Germany’s vaunted vocational training programme strains to meet Energiewende’s demand for skilled workers
“It’s been a huge challenge,” says Philipp Vohrer, director of the Berlin-based Renewable Energies Agency (AEE), referring to Energiewende-related job training. “At first there were no job profiles for the Energiewende. We had lots of electricians, plumbers, service technicians, but they all had to be retrained to work with the new technology. Heating systems professionals, for instance, had to learn about wood pellets and heat pumps. It’s been, and still is, a very dynamic process.”
Indeed, the face of Germany’s labor market will continue to change in the decades ahead with Germany’s share of renewables in the energy mix expected to soar to 60 percent by 2050, a quadrupling of the current volume. The cutting of greenhouse gases by 40 percent by 2020 and up to 95 percent in 2050 (compared to 1990 levels) also implies labor-intensive energy-savings measures in the construction of new buildings, the retrofitting of buildings and factories, and decarbonisation of the transportation and energy generation sectors. [See details on the Vocational Education and Training system in this factsheet]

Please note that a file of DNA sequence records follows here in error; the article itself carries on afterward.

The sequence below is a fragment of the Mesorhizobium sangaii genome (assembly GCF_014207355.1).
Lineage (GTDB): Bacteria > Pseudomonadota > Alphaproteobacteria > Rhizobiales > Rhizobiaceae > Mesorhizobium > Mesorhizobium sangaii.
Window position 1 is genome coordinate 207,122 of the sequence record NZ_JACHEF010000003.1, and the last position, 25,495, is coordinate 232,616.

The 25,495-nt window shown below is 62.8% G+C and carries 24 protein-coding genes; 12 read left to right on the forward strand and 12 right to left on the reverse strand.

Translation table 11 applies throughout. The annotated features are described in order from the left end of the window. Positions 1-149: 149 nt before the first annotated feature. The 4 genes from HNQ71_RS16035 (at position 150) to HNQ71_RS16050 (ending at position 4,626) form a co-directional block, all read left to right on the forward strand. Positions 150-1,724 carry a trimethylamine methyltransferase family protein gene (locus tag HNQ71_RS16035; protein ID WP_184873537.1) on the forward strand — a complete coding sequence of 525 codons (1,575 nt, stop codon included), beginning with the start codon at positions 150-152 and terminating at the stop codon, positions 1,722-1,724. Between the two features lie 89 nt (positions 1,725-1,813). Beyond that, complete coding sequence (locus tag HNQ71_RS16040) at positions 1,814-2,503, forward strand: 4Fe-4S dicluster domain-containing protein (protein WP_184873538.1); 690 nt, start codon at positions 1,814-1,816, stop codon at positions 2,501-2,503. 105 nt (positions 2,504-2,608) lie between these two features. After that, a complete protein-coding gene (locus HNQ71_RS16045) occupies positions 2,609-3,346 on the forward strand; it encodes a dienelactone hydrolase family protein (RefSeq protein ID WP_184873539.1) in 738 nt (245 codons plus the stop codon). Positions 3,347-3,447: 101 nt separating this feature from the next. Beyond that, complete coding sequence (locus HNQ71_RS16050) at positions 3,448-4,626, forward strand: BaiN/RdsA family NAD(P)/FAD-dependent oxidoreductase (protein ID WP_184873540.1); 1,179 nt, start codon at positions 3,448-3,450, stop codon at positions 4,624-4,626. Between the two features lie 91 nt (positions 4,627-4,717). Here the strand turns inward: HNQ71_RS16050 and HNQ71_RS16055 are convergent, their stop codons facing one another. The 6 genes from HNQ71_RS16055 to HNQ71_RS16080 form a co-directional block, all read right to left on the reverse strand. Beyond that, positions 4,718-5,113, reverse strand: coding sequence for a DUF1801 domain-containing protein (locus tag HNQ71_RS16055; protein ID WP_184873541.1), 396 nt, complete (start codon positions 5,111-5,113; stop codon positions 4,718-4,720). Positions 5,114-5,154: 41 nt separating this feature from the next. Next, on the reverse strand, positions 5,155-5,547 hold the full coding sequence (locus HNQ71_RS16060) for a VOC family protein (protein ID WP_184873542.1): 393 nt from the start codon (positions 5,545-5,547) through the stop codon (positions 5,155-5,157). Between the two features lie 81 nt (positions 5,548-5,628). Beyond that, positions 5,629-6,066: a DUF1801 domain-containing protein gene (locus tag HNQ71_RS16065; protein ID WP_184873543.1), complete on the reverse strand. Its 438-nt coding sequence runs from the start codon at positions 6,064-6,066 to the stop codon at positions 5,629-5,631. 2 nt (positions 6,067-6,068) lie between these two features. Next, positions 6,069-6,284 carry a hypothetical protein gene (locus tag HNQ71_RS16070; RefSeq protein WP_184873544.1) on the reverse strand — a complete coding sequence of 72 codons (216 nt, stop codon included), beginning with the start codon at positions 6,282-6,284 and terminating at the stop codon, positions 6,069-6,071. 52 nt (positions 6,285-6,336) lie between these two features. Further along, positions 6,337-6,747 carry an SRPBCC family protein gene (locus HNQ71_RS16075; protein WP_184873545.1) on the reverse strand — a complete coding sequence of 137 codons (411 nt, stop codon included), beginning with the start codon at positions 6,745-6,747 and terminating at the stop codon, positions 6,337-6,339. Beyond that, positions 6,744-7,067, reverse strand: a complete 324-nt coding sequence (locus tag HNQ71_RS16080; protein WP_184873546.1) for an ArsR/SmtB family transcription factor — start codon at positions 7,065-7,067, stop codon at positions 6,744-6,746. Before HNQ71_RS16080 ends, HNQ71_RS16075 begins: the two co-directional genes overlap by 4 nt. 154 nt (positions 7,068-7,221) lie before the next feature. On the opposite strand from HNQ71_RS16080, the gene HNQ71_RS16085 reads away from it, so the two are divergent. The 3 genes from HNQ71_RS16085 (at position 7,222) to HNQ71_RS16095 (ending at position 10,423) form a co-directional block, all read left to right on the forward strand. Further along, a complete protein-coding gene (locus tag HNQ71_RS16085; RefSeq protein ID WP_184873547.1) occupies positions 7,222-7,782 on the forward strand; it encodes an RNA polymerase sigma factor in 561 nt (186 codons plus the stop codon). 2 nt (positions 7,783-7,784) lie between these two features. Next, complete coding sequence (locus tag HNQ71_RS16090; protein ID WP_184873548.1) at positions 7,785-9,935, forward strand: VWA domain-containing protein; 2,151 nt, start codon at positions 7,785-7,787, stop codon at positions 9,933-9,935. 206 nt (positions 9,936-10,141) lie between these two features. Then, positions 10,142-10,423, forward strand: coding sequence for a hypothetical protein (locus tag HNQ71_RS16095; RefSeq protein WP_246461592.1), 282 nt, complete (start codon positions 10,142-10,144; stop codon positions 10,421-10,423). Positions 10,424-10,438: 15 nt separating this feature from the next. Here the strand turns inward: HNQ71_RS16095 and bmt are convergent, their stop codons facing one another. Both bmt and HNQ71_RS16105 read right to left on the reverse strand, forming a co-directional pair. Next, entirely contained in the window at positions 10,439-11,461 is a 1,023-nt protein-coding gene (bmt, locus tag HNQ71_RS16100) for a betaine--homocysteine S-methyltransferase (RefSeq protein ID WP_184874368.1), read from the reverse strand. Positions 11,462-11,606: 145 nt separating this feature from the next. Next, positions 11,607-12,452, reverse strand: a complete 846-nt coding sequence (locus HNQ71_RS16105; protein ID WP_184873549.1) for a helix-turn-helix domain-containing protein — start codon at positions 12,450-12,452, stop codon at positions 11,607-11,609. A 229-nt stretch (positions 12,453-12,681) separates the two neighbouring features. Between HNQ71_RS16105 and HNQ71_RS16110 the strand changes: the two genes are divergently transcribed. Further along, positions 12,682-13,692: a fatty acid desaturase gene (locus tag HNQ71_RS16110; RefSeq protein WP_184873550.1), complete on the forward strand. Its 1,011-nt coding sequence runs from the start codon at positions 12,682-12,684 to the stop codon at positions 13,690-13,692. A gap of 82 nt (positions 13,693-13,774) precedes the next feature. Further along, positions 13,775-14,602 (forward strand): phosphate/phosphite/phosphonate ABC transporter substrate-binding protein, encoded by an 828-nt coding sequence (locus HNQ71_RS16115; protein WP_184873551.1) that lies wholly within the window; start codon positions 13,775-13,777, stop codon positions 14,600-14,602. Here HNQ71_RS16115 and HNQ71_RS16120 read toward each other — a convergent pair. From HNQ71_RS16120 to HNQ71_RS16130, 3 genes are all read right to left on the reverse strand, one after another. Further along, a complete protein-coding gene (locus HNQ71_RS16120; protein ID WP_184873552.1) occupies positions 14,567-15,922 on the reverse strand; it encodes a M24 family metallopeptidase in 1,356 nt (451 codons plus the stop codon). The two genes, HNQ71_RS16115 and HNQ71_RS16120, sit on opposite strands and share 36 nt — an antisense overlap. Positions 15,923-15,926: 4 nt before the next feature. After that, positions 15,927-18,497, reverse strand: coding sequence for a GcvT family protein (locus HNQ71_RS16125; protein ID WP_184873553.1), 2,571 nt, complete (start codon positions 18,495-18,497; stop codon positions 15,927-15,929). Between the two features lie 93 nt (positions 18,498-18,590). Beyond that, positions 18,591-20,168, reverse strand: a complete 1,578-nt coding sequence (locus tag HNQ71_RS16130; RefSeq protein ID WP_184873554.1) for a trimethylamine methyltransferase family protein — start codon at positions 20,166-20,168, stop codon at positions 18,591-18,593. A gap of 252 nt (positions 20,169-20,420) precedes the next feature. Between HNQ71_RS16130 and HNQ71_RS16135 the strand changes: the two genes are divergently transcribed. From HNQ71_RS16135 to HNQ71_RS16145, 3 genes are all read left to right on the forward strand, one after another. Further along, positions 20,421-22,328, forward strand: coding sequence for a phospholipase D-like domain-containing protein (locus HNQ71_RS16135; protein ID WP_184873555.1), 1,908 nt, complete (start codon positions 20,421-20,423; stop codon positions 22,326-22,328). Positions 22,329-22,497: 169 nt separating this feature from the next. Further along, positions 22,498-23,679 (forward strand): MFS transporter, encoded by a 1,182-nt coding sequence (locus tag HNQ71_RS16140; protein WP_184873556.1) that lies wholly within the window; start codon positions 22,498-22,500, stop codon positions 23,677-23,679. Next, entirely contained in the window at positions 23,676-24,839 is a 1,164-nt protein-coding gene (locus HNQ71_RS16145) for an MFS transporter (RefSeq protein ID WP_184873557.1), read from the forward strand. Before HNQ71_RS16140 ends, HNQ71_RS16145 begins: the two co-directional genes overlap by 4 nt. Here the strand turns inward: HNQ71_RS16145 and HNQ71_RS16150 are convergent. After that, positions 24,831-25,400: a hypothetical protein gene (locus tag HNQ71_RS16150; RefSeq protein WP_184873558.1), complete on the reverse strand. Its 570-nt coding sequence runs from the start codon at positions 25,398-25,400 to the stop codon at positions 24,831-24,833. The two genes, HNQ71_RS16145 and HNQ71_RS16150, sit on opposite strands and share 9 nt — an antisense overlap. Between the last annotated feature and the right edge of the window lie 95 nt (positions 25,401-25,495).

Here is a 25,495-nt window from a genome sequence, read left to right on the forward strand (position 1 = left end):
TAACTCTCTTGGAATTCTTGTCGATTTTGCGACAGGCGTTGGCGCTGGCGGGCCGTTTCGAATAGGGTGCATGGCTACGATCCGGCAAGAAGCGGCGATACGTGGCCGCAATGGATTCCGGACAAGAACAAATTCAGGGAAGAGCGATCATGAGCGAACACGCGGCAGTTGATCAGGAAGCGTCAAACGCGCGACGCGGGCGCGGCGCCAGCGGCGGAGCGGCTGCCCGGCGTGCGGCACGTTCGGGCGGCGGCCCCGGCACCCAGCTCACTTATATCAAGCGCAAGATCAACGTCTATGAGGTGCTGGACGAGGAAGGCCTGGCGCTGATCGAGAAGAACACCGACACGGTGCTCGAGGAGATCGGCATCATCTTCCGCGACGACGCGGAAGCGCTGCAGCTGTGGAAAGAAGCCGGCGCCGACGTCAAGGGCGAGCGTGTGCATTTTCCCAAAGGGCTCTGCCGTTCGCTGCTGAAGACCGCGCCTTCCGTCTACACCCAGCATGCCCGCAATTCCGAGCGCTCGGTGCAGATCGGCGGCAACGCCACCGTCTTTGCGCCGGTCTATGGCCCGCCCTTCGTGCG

Thus, primarily through the VET, Germany must train – and retrain – its workforce to handle this complex transition, an endeavor made all the more difficult considering that, until recently, much of the Energiewende had unfolded without an overall master plan, forcing planners to react to shifts in labor market demand in real time. According to a study conducted by the think tank Bonn Science Shope (WILA Bonn) for 2014-15, which analysed job vacancies requiring dual-system vocational training, the demand stems above all from the wind power industry, which accounts for almost half of the new jobs on the market, followed by building services, solar PV, solar thermal, transmission technology, and bioenergy, respectively. Three quarters of the posts were in installation and service (see graphs below).